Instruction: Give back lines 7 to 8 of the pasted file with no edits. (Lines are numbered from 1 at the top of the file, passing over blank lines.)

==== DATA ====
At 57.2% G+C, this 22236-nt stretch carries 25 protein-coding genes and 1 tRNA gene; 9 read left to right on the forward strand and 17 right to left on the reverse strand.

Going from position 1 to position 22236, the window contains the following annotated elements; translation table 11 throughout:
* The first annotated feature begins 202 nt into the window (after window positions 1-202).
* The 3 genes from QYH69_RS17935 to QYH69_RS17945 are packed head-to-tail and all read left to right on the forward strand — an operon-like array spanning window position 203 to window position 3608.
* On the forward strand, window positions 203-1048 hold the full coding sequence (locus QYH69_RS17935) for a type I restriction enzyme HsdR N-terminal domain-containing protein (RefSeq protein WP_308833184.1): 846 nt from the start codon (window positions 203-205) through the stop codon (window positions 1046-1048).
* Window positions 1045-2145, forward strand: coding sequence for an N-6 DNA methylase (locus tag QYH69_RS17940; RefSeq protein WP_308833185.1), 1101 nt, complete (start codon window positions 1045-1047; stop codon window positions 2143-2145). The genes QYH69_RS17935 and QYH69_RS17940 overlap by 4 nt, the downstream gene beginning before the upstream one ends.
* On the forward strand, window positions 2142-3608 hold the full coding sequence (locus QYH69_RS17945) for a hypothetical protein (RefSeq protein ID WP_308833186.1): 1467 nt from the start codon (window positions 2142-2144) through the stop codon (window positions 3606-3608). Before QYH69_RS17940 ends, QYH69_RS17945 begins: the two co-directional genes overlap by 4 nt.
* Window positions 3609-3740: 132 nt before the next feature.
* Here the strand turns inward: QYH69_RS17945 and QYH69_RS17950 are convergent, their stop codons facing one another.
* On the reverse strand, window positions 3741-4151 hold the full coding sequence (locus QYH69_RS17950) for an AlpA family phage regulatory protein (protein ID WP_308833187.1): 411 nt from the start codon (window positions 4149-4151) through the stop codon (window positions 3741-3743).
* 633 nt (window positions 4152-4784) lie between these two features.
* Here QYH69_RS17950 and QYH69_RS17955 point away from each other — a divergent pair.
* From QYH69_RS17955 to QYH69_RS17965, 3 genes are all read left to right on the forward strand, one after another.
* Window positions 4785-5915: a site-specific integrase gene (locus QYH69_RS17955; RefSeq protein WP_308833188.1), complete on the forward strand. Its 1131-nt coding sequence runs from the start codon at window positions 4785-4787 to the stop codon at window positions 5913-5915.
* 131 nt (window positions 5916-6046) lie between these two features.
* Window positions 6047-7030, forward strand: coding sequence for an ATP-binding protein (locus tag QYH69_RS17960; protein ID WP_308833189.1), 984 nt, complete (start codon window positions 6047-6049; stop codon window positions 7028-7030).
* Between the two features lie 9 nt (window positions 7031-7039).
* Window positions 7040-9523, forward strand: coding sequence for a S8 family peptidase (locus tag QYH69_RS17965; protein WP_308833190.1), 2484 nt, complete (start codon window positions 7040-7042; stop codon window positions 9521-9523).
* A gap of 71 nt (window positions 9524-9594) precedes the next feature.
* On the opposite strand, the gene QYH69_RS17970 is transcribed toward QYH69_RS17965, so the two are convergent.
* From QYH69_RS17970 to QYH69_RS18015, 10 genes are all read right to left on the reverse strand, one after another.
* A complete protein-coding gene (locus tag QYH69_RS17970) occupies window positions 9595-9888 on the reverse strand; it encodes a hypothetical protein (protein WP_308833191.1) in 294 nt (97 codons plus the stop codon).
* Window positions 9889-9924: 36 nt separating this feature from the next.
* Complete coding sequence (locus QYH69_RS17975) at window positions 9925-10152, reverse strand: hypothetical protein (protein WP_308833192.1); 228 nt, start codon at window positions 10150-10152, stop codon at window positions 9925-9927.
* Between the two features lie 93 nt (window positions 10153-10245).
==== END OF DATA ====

* On the forward strand, window positions 2142-3608 hold the full coding sequence (locus QYH69_RS17945) for a hypothetical protein (RefSeq protein ID WP_308833186.1): 1467 nt from the start codon (window positions 2142-2144) through the stop codon (window positions 3606-3608). Before QYH69_RS17940 ends, QYH69_RS17945 begins: the two co-directional genes overlap by 4 nt.
* Window positions 3609-3740: 132 nt before the next feature.